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Morning markets: Turnaround Tuesday aims at crop rally

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What better day than a Tuesday for a bit of a rethink in the Chicago story? If only a small rethink.

The second day of the week has a habit of turning around strong trends seen on the first.



, gasp, eased in early deals, edging lower from a seven-month, but realising long-held forecasts that, with non-commercial investors holding a huge net long in the oilseed, there looked limited scope for further buying from this area.

The May lot fell 0.25 cents to $14.20 ¾ a bushel as of 09:10 GMT.

"Funds are record long, thus we could see more two sided trade soon," Mike Mawdsley at Market 1 said.

Slower sowings

Very early on, even the new crop November soybean lot - which has been sent soaring by the need to compete with corn for acres in US farmers' sowing plans – lost ground.

Indeed, there was some incentive to sell from data last night, when the US Department of Agriculture released its first Crop Progress report of 2012, updating on the health and sowings pace for major crops.

Soybeans in fact didn't get a mention. But what the report did show is that


, the oilseed's main competitor in farmers' planting programmes, had not got off to quite the flying start that the market had believed.

Investors were expecting the data to show US corn sowings 5-7% completed, speeded by benign weather. The actual rate was 3%, only 1 point above the average pace.

A lowly rate of corn in the ground means farmers have more scope for switching from corn to soybeans, a move which has been increasingly incentivised by futures markets.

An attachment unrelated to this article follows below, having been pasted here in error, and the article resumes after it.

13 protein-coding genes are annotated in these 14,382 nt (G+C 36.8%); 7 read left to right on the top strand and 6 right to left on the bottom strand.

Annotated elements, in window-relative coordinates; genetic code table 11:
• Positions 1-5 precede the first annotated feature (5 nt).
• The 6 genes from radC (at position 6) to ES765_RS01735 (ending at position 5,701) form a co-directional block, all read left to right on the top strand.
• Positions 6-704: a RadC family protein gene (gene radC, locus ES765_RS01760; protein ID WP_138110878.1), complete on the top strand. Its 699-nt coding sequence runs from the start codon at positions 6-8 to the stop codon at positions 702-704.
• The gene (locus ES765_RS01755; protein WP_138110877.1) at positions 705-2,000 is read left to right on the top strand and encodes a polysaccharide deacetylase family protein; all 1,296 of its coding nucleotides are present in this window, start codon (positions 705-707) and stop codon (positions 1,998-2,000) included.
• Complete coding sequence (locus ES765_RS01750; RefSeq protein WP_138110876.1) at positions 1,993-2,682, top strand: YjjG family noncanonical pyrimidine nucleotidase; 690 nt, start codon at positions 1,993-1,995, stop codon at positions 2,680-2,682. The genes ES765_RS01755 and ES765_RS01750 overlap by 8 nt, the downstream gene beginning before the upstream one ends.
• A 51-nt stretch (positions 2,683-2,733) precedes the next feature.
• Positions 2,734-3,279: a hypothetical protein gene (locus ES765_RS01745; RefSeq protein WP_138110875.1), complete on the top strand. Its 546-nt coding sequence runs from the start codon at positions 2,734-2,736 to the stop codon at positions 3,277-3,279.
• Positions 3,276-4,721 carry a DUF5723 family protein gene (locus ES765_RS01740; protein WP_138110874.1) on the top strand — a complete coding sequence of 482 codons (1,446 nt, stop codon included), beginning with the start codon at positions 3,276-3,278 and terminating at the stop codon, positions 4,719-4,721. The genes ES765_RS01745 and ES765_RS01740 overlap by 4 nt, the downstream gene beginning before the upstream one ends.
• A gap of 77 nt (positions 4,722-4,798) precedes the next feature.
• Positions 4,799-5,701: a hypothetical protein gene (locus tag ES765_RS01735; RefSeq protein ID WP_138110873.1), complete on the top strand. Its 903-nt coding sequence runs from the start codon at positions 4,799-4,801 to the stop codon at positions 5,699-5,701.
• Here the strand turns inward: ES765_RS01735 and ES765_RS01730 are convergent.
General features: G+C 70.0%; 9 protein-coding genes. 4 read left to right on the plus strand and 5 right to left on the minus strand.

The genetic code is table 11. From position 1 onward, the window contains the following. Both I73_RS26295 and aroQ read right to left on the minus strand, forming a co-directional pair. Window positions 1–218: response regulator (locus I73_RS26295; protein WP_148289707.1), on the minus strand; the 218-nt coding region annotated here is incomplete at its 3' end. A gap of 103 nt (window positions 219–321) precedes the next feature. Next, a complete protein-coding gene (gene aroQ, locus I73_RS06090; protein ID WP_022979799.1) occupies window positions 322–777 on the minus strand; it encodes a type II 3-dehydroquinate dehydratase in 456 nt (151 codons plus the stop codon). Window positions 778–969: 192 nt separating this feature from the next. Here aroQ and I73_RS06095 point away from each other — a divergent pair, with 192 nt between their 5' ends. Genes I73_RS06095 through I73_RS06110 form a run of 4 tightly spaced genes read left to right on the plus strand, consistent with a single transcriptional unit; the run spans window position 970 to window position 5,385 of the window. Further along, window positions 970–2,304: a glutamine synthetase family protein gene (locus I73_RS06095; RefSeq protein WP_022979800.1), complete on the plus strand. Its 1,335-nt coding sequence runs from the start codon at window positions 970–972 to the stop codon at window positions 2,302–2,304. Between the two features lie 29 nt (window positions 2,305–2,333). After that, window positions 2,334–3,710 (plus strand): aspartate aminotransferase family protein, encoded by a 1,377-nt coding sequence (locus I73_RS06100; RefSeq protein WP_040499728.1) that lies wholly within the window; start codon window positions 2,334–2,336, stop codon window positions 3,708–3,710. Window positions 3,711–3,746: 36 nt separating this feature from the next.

'Switching of corn to soybeans'

In fact, there is already talk that growers are changing crops.

"We have already heard of some switching of corn to beans because of the change in price," Mike Mawdsley at Market 1 said.

Still, the December corn lot fell back from early outperformance over November soybeans to fall 0.2% to $5.43 ¾ a bushel.

The November soybean lot recovered to $13.85 ¼ a bushel, unchanged on the day.

The soybean: corn ratio reached 2.54.

And some believe the ratio still has further to run. Goldman Sachs, for instance, on Monday predicted it will reach 2.72, a level not seen since spring 2010.

Corn vs wheat

Still, there was some evidence of unwinding of spreads sticking in the old crop lots, where a "long soybeans, short corn" bet has been popular.

On Tuesday as May soybeans eased, May corn added 0.2% to $6.56 ¼ a bushel.

But there was no respite for Chicago wheat, after the Crop Progress report showed the condition of the US winter wheat crop continuing to improve.

The crop was rated at 58% in "good" or "excellent" condition, at the bottom end of investor expectations, but still well ahead of the 37% a year ago.

Chicago wheat for May fell 0.7% to $6.52 ½ a bushel. And, this time, Minneapolis spring wheat eased too, shedding 0.2% to $8.47 ½ a bushel for May.

Spring wheat seedings were, at 8% completed, well ahead of the average pace, the Crop Progress briefing showed.

One-year top

Still, some other agricultural commodities got off to a better start, on what was generally a bit of a risk-on day for financial markets, with the


easing and most Asian share markets making ground.


added 0.3% to 93.41 cents a pound in New York, for May delivery, despite mixed data overnight from the International Cotton Advisory Committee.

The ICAC cut its estimate for the world 2012-13 cotton harvest by 265,000 tonnes, but reduced its forecast for consumption by even more.

In Kuala Lumpur,

palm oil

rose to a fresh 12-month high as it factored in the gains that soybeans, source of rival vegetable oil soyoil, made in the last session.

Kuala Lumpur's benchmark June contract hit 3,556 ringgit a tonne in early deals before easing to 3,556 ringgit a tonne, up 0.7% on the day.


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